“They’ve got wines from every single region in Italy,” she said. “I know, I’ve counted them.”
She also commented on the quality of the pastas available and a particularly creamy gorgonzola in the cheese counter “dall’aspetto incredibile”—incredibly tasty-looking.
For my part, I noted that, alongside the fine Italian salumi, cheeses, condiments and fresh fruit and vegetables, the shop section also stocked traditional Scots delicacies, such as haggis, smoked venison, oatcakes and porridge oats.
One thing we attempted to buy in the accessories department was a truffle slicer. Not that we expected to find one (why should a shop in Edinburgh sell truffle slicers?). As it happened, we didn’t, but the staff did assure us that they’d sold out just the day before and that they regularly kept truffle slicers in stock.
As we queued to enter the restaurant section, Kerala began chatting to the waiters. One was from Cagliari in Sardinia; he was there to improve his English. The other was from Torre Pellice in the Waldensian Valleys of Piedmont; he was there because his fiancée was studying theology at nearby St Andrews University. They told us that the fruit and vegetables for the shop and restaurant arrive fresh from the Milan general market twice a week and that the mozzarella di bufala is produced in Naples every Thursday to be on the counter in Edinburgh the following Monday.
Kerala and I lunched on tagliatelle with fresh tomato and olives and a mixed piatto freddo of mozzarella di bufala, roast aubergines and courgettes, olives and a fine section of cured meats, including Valvona & Crolla’s house’s own brand Fonteluna sausage, all washed down with a Montepulciano d’Abruzzo Umani Ronchi (we picked it from the list, but, if you want, they’ll bring you any bottle in the shop). I wouldn’t describe the food as fantastic, but it is simple, unpretentious and, above all, authentic (that word again!), which is a merit if you think of some of the poor imitations of the real thing dished up at Italian restaurants abroad.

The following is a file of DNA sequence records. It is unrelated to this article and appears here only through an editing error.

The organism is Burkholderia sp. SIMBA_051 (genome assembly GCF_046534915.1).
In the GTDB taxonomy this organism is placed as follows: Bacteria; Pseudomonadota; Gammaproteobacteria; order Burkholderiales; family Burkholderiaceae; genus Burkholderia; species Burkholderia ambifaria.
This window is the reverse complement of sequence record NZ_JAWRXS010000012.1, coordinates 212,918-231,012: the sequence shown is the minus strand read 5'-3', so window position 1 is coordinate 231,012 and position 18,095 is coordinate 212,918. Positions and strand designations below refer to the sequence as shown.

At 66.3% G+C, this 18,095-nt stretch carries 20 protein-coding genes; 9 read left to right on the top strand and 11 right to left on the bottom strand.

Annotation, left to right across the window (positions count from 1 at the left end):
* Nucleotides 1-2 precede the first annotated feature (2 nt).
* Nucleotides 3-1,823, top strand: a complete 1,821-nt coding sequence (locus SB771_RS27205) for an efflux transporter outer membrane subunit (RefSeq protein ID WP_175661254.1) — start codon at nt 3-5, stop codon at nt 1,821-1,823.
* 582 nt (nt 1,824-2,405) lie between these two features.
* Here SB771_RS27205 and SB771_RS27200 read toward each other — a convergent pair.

Not that the entrepreneurial skills of the owners are confined to the preparation and selling of food. Last year Mary Contini, published Cara Francesca, part cookbook and part family biography, in which she outlines the principles behind the business. She emphasizes the importance of using fresh ingredients and of educating children to appreciate ’good healthy foods’:
The most worrying element of relying entirely on ready-prepared food for children is that it stops the process of experimentation. Processed food is by definition always exactly the same. A child will have very limited experience of different flavors and will come to expect food to always taste the same. This will stunt their palate and inevitably make them less likely to try new foods …
Addressing her daughter directly, she writes:
Francesca, use all your senses while cooking: sight, smell, hearing and taste. Pay attention to what is happening and adjust as you go along.
Philip Contini is more of a musical bent. He recently cut a CD of the Neapolitan songs he used to heard as a kid—Santa Lucia lontana, Luna rossa, Io mammete e tu and other classics. We were lucky enough to spend an evening singing along with his guitarist John Russell, also of Ciociarian origin, despite his name. But that, as they say, is a different story.
John Irving is the editor of the Slow Food www.slowfood.com website